Several attempts later she got her over and then promptly stopped asking to ride her. Sorry, Gem. Few people ask twice to take your ride.
As we wandered around I could tell Trainer felt bad. She knew there wasn’t anything I was going to jump out there and didn’t understand why the 18″ fences hadn’t been put out.
I told her I was ok though. I knew it was a risk going there and I was just so happy with how rideable Gem was remaining with big open spaces, lots of standing around breaks and another horse. Any one of those things would have resulted in a terrible ride as recently as last summer and yet here she was being fun. I had no regrets.
So instead she had me working on riding Gem deliberately, getting walk-trot-canter transitions throughout the field along a specified track. We were working on the tasks between the jumps which is something that has always terrified me with Gem’s history. It was fun and Gem was being so good. We cantered and trotted up and down hills and around jumps all with the focus on me being deliberate with the track and Gem maintaining the same pace regardless of the terrain.
Eventually we found the fake ditch I had done last time and she had me work Gem over it going both directions. Gem was hesitant and this is where my biggest learning point of the day came in.
Trainer told me that I actually have to give Gem permission to do what I’m asking her to do or else it isn’t fair. I tend to ask them get super defensive and in effect block Gem from answering correctly which is counter productive. To be fair to myself, when it comes to jumping Gem isn’t always honest and I respond by riding defensively in order to, you know…not die and die. But it isn’t helping
So I approached it again, put my leg on, grabbed the neck strap and asked her to jump. She was still squirrelly and hesitant but she went over and didn’t get punished by my rigidity. The next time she went even better.
That’s when the second learning point came up.
Trainer asked me what I’m focused on going over a jump. It’s been many months since I’ve looked at the jump (at least one bad habit gone?) and I do look out in the distance. My answer? “I’m focusing on not dying” she laughed and said it’s time to start focusing on my exit. When I jump I’m so focused on just getting Gem over that I forget to ride the backside. When I took the ditch with a very specific exit strategy, Gem felt more confident as a result and we had a much more balance ride.
It all boils down to me being a better leader at all times for my not very confident mare.
From there it was on to the water complex which had a broken pump so had mostly no water in it. More broken record here, but a few short months ago there was no way she would have stepped into this let only trotted through. Saturday though she did. I got nailed again for being tense and not letting Gem do what I asked of her, but once I loosened my death grip on the reins and let her trot she was floating and amazing.
We practiced trotting through, turning right, picking up the canter and cantering back to the starting point. The wheels fell off here a little as Gem took it as a race back to the beginning and then got cranky when I made her do simple things like have steering ability and not fall on her face
We followed the other girl around for another 20 minutes or so of watching her knock the socks off the Training level course. I’m not sure what her goals are but she was hitting the mark every single time out there.
After just over 90 minutes we called it quits and I waited for the next group to show up. A student of hers that is doing her first 1* this year was coming to ride Gem over some starter level jumps and I was excited to watch and learn. Part of me wanted Gem to be amazingly perfect and fly over everything, but another part wanted her to have the same issues with a better rider so it wouldn’t be all my fault for how she is. Mean? Maybe?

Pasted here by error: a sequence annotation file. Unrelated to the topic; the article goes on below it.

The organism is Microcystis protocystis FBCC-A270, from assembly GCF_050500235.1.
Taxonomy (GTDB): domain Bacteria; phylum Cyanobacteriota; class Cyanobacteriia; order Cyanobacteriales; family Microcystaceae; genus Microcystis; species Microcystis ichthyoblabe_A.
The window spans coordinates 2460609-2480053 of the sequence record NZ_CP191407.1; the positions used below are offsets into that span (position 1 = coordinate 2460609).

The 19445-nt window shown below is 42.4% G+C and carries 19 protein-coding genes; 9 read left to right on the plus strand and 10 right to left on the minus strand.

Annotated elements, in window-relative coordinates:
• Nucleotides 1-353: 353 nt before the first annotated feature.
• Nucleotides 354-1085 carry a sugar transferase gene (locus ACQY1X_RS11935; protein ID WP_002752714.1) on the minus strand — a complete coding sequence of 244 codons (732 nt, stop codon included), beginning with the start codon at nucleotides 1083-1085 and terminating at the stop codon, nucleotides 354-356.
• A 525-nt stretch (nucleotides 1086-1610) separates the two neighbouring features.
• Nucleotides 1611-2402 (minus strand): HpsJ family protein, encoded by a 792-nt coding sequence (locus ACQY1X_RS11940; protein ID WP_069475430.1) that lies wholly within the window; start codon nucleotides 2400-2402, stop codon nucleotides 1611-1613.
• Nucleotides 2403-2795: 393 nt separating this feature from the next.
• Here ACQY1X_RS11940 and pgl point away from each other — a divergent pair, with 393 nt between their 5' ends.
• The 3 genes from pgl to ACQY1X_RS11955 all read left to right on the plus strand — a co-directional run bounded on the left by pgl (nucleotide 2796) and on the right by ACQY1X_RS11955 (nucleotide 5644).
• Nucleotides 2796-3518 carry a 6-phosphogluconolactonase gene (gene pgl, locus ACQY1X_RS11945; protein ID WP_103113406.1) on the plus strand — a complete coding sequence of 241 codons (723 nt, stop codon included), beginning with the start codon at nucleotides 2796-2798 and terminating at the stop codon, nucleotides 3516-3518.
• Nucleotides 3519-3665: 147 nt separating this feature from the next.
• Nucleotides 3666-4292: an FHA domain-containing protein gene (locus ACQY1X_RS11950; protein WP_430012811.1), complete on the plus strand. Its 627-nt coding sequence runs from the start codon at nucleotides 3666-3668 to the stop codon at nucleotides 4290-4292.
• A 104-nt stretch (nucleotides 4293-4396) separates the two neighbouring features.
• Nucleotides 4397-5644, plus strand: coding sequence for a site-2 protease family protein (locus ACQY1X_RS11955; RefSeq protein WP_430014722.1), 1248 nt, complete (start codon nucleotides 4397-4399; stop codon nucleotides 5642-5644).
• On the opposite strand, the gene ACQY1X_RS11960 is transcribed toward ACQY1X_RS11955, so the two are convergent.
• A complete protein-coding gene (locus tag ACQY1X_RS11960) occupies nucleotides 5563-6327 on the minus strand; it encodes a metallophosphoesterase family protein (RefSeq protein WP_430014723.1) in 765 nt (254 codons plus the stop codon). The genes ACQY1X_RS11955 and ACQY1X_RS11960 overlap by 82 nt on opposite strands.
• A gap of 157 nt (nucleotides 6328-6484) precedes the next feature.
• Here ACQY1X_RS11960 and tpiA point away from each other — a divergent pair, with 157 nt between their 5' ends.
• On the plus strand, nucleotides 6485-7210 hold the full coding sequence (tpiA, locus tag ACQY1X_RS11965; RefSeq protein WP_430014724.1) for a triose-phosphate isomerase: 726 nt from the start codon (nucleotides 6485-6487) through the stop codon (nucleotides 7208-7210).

Trainer jacked all the fences up to 2’3″ height and Gem didn’t say no and made the height look easy. Guess it’s time for me to man up and get used to a bit height sticks.
Then they moved to the course and a simple bright blue starter roll top. It took several attempts but she got her over. It was super eye opening to watch her go with this near pro on her. What I can feel under saddle looks about the same on the ground. Gem is squirrelly. She doesn’t go straight very well and I could see her thinking about noping her way out of it with each stride. It took a ton of leg to get her to go over. Once she popped over the first time she got super proud of herself and Trainer laughed telling the rider “let her think she is an Olympian after that”. The next time over she hopped it no problem and raced away like the king of the world.
Then they tried the starter box but Gem never went over. It was the largest she ever saw and it wasn’t going to happen. You can get an idea from this one though how she goes left a little, then right, then stops. You just never fully know where her body is going to be.
There was a starter green bench next to it and they re routed to that instead.
I talked to the rider on the way back to the trailer and she had good things to say. She had a lot of fun on her, but admitted she was difficult. She felt bad because she couldn’t stop having contact all the way up to and over the jump because the moment she would soften Gem would take that as an excuse to duck out. I know that feeling all too well and I struggle with it. But Gem is smart and hopefully she learns that going over is easier than saying no.
The other thing she commented on was the fact that Gem has no clue to look for jumps yet so each time it catches her off guard and she is surprised. Gem is so busy looking every where but in front of her that she never sees it coming. Her last horse took 6 months of solid xc schooling to learn to look for it so all hope isn’t lost I suppose.
I left wishing I could leave Gem with her for a month of training. Not only do I not have the cash for it but she is in college and couldnt do it anyway. Maybe this summer when she is on her break I can ship Gem off to her. Something to think about.
Regardless, Gem got more than a 15 minute ride in Saturday and some serious education 🙂